Ted Cruz victory shows GOP's impossible conundrum

The Wisconsin GOP primary suggests that, no matter what the Republicans do from here on out, they will anger some major faction of a fractured party. 

Jim Young/Reuters
Republican presidential candidate Ted Cruz arrives at his Wisconsin primary night rally in Milwaukee Tuesday night.

Ted Cruz accomplished what he set out to do in the Wisconsin Republican primary: beat front-runner Donald Trump soundly, winning most of the state’s delegates and raising the probability of a contested GOP convention in July.

But Senator Cruz’s big victory – he beat Mr. Trump by 13 points, 48 percent to 35 percent – doesn’t prove that he is “uniting the Republican Party,” as he claimed in his victory speech Tuesday night. It merely demonstrates that the Texas senator is consolidating his role as the “anti-Trump” in a presidential nomination race that has plunged the GOP into crisis.

The Wisconsin exit polls tell the story.

“More than half of Cruz’s supporters, and two-thirds of [Ohio Gov.] John Kasich’s, said they were ‘scared’ of what Trump would do in the White House – a remarkable rejection of the leading candidate in the race,” write analysts for ABC News.

“Notably, among Cruz’s own voters, only a quarter were excited about what he’d do as president – further suggesting that he garnered substantial anti-Trump, not necessarily, pro-Cruz, support.”

Governor Kasich underperformed in Wisconsin with only 14 percent of the vote, but he remains adamant about taking his campaign to the convention as the only “mainstream” Republican still in the race. The effect, though, has been to split the anti-Trump vote.

Perhaps more troubling for the GOP were responses to how Wisconsin Republicans would vote in the general election. If Trump is the party’s nominee against Democrat Hillary Clinton, only 61 percent of GOP primary voters said they would vote for him; 19 percent said they would vote for a third-party candidate, 10 percent said they would vote for Mrs. Clinton, and 8 percent said “no one.”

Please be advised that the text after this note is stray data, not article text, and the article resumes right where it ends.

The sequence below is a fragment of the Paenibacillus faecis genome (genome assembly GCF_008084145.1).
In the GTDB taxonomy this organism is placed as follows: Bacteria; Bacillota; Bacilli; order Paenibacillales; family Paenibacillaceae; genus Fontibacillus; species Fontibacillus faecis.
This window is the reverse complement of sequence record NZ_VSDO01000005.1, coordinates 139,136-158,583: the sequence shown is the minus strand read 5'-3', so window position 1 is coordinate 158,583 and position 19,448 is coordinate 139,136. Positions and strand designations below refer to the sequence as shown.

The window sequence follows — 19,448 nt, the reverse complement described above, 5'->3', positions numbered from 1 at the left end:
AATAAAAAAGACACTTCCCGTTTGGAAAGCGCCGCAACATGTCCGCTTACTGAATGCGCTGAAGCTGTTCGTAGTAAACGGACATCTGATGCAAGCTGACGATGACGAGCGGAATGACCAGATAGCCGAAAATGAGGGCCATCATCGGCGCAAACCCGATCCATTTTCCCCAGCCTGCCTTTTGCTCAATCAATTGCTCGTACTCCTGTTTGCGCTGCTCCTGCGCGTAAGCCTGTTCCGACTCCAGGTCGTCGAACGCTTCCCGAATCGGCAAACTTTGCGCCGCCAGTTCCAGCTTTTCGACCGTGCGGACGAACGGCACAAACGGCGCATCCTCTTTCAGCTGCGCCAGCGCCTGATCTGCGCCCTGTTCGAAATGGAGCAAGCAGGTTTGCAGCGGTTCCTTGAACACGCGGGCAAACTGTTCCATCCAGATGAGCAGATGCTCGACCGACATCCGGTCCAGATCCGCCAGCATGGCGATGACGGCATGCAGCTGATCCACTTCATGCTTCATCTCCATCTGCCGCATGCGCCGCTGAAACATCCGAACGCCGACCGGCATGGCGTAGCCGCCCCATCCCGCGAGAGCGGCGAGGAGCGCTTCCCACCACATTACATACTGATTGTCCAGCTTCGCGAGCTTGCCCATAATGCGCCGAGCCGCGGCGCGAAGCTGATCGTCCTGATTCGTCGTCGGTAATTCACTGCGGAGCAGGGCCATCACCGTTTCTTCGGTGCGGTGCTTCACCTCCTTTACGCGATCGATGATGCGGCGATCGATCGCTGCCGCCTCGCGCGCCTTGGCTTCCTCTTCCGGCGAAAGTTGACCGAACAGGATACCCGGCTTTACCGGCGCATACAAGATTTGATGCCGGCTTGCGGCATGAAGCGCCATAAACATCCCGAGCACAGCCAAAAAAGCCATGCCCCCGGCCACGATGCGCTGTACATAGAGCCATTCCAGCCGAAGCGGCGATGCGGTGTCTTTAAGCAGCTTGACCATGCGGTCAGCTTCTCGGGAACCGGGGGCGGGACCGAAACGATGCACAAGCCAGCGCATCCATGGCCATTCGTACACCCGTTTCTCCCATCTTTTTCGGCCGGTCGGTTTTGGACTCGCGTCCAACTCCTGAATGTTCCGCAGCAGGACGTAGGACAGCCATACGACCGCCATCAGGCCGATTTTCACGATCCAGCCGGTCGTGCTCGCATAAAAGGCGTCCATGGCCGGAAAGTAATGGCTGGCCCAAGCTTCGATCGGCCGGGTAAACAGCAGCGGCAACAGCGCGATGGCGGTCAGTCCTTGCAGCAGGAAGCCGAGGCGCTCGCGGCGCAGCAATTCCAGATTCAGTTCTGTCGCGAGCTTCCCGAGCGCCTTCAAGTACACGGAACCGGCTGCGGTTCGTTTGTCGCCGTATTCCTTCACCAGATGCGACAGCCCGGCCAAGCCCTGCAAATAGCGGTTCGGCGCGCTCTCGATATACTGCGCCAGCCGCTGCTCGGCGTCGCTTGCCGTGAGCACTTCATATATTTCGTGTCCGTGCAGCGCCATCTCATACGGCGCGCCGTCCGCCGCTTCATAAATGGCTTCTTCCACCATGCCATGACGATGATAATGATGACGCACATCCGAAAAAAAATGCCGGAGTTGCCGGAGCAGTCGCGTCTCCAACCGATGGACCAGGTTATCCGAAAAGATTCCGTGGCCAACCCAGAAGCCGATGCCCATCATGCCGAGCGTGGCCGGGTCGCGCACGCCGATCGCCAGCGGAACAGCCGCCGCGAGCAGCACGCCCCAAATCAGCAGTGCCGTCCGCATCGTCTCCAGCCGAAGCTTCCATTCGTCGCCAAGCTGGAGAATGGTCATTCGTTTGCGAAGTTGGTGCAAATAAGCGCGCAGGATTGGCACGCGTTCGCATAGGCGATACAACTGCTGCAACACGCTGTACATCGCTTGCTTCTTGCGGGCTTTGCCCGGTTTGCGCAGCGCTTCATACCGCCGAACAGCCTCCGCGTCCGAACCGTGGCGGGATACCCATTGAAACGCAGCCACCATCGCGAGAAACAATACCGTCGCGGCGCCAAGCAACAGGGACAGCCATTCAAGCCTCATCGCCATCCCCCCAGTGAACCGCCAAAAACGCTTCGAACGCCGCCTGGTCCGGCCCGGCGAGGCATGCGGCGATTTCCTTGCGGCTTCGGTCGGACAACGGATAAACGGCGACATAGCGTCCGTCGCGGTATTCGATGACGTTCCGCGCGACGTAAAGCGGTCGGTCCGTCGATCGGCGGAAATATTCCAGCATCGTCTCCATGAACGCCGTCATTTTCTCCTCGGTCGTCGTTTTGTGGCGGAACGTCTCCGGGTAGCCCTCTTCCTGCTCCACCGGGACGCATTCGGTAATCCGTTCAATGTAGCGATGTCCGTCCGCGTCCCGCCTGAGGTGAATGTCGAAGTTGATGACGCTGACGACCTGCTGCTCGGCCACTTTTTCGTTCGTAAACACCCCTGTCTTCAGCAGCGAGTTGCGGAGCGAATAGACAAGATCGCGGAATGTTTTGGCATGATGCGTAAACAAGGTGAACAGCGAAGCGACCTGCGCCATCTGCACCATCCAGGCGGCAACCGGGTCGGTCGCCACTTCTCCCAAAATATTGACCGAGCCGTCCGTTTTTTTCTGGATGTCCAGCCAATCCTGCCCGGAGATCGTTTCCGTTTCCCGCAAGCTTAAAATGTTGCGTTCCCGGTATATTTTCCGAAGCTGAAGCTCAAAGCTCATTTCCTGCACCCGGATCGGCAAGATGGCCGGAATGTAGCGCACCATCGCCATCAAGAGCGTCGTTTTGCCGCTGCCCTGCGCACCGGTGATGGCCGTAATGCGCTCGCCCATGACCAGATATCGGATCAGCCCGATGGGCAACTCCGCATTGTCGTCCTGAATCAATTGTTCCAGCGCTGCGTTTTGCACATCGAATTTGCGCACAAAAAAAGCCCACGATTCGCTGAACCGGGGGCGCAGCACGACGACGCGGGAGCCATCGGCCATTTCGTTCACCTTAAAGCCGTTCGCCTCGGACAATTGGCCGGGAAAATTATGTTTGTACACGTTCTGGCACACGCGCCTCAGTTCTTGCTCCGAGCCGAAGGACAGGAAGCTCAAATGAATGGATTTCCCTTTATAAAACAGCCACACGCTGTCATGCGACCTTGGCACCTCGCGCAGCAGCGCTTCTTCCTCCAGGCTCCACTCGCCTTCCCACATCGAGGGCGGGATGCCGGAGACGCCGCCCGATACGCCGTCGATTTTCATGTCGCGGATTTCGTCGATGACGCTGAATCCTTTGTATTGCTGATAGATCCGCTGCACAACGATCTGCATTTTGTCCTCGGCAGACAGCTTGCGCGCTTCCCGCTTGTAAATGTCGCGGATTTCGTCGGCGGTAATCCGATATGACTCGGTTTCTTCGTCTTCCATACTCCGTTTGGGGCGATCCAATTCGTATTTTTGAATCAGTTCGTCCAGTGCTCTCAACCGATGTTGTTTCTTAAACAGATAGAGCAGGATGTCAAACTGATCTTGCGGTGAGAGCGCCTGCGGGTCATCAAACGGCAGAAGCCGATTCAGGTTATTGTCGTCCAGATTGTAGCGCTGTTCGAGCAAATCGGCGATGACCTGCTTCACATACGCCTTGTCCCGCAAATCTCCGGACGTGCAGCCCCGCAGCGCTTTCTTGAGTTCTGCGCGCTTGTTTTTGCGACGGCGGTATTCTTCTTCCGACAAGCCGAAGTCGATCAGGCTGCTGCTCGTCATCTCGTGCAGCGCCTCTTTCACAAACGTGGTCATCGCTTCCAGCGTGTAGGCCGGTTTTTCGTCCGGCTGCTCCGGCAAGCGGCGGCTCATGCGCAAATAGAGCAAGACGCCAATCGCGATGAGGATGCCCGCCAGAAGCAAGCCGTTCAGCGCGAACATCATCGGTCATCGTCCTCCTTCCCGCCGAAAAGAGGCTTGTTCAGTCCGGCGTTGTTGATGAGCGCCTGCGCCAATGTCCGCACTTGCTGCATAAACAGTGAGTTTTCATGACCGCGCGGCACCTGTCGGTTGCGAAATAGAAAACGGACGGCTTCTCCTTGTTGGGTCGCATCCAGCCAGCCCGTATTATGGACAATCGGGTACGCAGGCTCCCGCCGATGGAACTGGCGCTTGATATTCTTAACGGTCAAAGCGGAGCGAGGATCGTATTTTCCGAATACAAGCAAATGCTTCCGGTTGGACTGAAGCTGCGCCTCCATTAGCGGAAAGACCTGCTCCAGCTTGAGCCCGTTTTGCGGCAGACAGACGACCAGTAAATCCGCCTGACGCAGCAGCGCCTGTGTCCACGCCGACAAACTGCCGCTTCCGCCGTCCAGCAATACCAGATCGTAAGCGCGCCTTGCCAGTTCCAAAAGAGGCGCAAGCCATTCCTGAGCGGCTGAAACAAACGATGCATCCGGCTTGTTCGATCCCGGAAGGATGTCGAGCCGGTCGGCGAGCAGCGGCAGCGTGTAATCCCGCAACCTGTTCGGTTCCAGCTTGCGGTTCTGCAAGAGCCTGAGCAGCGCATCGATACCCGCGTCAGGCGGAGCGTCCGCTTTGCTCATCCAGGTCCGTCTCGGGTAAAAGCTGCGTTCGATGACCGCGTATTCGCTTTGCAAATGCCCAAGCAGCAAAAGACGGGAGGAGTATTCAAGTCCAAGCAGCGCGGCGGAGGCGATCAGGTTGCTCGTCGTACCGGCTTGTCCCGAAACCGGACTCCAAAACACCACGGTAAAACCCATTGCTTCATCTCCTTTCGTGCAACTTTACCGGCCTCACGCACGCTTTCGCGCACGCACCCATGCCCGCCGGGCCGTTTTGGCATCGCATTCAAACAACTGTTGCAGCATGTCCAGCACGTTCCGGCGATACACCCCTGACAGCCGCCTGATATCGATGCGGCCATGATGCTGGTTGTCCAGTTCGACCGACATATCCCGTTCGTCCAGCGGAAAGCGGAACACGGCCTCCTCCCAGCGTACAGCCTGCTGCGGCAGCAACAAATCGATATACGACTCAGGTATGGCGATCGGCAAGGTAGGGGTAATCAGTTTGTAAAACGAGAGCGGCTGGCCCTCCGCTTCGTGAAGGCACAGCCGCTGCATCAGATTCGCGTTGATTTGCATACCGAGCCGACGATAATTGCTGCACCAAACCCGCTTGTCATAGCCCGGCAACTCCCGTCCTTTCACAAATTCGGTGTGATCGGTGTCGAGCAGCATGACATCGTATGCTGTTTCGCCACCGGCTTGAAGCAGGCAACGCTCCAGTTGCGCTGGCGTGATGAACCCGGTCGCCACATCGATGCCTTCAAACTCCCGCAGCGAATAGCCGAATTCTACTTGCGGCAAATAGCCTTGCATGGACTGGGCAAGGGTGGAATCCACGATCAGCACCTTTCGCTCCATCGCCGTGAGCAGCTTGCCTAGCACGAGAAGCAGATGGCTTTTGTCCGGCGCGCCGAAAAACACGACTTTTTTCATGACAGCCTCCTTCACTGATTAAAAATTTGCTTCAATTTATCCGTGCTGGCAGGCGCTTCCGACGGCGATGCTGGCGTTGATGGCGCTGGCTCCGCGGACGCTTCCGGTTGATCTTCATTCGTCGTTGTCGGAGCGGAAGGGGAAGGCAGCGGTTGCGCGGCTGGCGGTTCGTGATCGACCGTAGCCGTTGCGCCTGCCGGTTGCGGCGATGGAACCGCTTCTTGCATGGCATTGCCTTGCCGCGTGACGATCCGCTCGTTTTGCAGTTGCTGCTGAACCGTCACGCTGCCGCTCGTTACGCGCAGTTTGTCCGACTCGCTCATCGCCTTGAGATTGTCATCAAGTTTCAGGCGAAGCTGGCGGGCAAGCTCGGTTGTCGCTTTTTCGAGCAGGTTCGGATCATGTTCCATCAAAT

If it’s Cruz vs. Clinton in November, only 66 percent of Wisconsin Republicans said they’d back Cruz; 18 percent said they’d vote third party, 6 percent said Clinton, and 6 percent said “no one.”

These numbers are similar to national polling that shows a deep divide within the GOP between Trump supporters and Republican voters who oppose him. It’s also true that, inevitably, as Election Day nears, many unhappy voters will surely end up holding their nose and voting for their party’s nominee anyway. Clinton, in particular, inspires revulsion among many Republicans.

But Trump is no mere Republican candidate. The brash billionaire inspires rock-solid loyalty among a third of the GOP electorate, including the first-time voters he has lured into the process with his populist, nativist message. If Trump is not the nominee, many of his supporters say, they will abandon the party altogether – especially if they believe Trump is treated unfairly at the convention.

On the issue of “fairness,” one exit poll question was particularly devastating to the Republican establishment: If no one wins a majority of the delegates before the convention, whom should the party nominate? voters were asked. A majority,  55 percent, said “the candidate with the most votes in the primaries.” Only 43 percent said “the candidate who the delegates think would be the best nominee.”

In short, the Republican Party can’t win.

“In all likelihood, Donald Trump will go to the convention with the most delegates. Wisconsin doesn’t really change that,” says Matthew Kerbel, chairman of the political science department at Villanova University in Philadelphia.